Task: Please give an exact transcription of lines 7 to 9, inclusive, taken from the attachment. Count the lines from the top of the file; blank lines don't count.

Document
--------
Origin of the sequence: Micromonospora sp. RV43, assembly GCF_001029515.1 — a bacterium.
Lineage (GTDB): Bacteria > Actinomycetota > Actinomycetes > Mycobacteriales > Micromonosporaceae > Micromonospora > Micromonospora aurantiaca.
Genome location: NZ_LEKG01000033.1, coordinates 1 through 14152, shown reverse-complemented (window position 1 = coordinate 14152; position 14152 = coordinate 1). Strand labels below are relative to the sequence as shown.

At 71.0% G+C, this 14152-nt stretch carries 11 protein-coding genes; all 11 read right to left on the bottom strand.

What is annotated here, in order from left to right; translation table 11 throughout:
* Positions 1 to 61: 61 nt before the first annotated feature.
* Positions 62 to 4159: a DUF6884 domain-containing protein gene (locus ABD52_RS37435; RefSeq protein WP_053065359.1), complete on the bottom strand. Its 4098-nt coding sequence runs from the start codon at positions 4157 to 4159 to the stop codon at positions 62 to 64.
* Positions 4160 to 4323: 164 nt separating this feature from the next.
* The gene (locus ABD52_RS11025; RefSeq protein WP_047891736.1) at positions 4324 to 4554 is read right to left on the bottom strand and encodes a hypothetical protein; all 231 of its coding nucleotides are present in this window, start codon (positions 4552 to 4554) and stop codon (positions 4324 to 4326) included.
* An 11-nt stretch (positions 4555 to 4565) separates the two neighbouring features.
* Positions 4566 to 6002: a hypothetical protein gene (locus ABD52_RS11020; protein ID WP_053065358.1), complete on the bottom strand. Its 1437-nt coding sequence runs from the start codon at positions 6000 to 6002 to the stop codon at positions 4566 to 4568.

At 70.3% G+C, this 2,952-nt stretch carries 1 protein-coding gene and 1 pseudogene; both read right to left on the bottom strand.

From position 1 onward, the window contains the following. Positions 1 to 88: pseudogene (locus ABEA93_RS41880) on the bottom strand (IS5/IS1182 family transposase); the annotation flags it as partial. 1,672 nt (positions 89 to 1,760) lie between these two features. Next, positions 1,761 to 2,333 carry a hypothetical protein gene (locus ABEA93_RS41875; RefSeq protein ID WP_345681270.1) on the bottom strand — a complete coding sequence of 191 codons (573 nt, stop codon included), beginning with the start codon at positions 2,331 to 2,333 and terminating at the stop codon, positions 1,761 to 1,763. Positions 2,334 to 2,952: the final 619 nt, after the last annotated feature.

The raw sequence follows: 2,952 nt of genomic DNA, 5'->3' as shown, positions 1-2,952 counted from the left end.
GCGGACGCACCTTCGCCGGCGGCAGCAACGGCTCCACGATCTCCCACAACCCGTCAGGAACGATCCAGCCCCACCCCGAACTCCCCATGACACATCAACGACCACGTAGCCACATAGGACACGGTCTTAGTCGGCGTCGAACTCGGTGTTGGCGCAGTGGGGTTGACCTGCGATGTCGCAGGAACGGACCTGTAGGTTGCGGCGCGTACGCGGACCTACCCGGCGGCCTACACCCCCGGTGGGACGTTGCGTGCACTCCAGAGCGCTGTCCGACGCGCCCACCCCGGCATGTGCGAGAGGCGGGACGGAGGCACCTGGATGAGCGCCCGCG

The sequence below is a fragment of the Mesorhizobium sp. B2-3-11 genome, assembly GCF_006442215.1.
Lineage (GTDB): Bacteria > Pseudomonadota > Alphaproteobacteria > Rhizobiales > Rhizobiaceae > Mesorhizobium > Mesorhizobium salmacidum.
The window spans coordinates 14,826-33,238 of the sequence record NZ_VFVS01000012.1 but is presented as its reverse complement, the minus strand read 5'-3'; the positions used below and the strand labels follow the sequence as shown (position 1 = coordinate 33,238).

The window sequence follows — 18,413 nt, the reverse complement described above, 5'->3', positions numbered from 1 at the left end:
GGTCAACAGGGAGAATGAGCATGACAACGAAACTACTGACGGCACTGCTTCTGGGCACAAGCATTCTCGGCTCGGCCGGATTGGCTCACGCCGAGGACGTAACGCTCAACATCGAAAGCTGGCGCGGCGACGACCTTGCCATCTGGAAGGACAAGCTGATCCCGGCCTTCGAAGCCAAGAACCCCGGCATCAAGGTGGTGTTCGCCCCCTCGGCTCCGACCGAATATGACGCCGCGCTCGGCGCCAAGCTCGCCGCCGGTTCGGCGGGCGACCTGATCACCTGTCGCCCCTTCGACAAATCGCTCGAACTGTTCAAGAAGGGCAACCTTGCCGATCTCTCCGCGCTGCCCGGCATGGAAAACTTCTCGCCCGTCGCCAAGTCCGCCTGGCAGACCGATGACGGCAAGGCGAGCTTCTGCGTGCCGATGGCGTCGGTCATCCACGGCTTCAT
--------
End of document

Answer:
* Positions 62 to 4159: a DUF6884 domain-containing protein gene (locus ABD52_RS37435; RefSeq protein WP_053065359.1), complete on the bottom strand. Its 4098-nt coding sequence runs from the start codon at positions 4157 to 4159 to the stop codon at positions 62 to 64.
* Positions 4160 to 4323: 164 nt separating this feature from the next.
* The gene (locus ABD52_RS11025; RefSeq protein WP_047891736.1) at positions 4324 to 4554 is read right to left on the bottom strand and encodes a hypothetical protein; all 231 of its coding nucleotides are present in this window, start codon (positions 4552 to 4554) and stop codon (positions 4324 to 4326) included.